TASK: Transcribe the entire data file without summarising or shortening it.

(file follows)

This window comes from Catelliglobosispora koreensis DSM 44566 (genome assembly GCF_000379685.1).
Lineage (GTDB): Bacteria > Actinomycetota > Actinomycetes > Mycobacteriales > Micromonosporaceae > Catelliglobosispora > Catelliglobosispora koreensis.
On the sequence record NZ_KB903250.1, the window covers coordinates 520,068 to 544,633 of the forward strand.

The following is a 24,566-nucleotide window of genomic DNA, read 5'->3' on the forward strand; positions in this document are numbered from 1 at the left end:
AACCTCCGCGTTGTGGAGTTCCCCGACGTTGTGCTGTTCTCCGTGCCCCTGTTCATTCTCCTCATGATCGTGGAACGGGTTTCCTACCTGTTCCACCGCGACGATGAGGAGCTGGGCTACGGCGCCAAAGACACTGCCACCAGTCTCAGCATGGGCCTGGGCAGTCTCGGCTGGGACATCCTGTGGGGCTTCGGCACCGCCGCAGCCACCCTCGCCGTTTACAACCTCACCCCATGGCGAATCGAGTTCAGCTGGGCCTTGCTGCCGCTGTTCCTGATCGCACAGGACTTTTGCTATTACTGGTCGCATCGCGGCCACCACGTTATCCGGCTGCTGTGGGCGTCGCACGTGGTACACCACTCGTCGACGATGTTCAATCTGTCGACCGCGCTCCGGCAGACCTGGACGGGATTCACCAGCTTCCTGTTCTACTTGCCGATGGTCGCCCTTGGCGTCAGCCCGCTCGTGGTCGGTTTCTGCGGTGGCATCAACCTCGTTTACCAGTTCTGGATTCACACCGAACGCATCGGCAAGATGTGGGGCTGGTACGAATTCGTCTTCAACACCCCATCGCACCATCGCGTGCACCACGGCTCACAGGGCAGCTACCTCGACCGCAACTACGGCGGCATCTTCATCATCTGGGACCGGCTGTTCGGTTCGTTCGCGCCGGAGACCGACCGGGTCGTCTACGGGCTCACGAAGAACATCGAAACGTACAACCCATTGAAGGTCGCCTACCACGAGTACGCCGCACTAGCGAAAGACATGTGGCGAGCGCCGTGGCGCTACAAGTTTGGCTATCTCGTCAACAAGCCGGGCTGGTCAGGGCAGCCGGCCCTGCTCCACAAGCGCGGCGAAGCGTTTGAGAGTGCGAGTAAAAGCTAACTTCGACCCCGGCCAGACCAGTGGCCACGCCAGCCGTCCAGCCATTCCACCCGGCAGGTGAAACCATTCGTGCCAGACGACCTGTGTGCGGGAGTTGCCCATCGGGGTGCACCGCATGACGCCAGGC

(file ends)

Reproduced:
This window comes from Catelliglobosispora koreensis DSM 44566 (genome assembly GCF_000379685.1).
Lineage (GTDB): Bacteria > Actinomycetota > Actinomycetes > Mycobacteriales > Micromonosporaceae > Catelliglobosispora > Catelliglobosispora koreensis.
On the sequence record NZ_KB903250.1, the window covers coordinates 520,068 to 544,633 of the forward strand.

The following is a 24,566-nucleotide window of genomic DNA, read 5'->3' on the forward strand; positions in this document are numbered from 1 at the left end:
AACCTCCGCGTTGTGGAGTTCCCCGACGTTGTGCTGTTCTCCGTGCCCCTGTTCATTCTCCTCATGATCGTGGAACGGGTTTCCTACCTGTTCCACCGCGACGATGAGGAGCTGGGCTACGGCGCCAAAGACACTGCCACCAGTCTCAGCATGGGCCTGGGCAGTCTCGGCTGGGACATCCTGTGGGGCTTCGGCACCGCCGCAGCCACCCTCGCCGTTTACAACCTCACCCCATGGCGAATCGAGTTCAGCTGGGCCTTGCTGCCGCTGTTCCTGATCGCACAGGACTTTTGCTATTACTGGTCGCATCGCGGCCACCACGTTATCCGGCTGCTGTGGGCGTCGCACGTGGTACACCACTCGTCGACGATGTTCAATCTGTCGACCGCGCTCCGGCAGACCTGGACGGGATTCACCAGCTTCCTGTTCTACTTGCCGATGGTCGCCCTTGGCGTCAGCCCGCTCGTGGTCGGTTTCTGCGGTGGCATCAACCTCGTTTACCAGTTCTGGATTCACACCGAACGCATCGGCAAGATGTGGGGCTGGTACGAATTCGTCTTCAACACCCCATCGCACCATCGCGTGCACCACGGCTCACAGGGCAGCTACCTCGACCGCAACTACGGCGGCATCTTCATCATCTGGGACCGGCTGTTCGGTTCGTTCGCGCCGGAGACCGACCGGGTCGTCTACGGGCTCACGAAGAACATCGAAACGTACAACCCATTGAAGGTCGCCTACCACGAGTACGCCGCACTAGCGAAAGACATGTGGCGAGCGCCGTGGCGCTACAAGTTTGGCTATCTCGTCAACAAGCCGGGCTGGTCAGGGCAGCCGGCCCTGCTCCACAAGCGCGGCGAAGCGTTTGAGAGTGCGAGTAAAAGCTAACTTCGACCCCGGCCAGACCAGTGGCCACGCCAGCCGTCCAGCCATTCCACCCGGCAGGTGAAACCATTCGTGCCAGACGACCTGTGTGCGGGAGTTGCCCATCGGGGTGCACCGCATGACGCCAGGC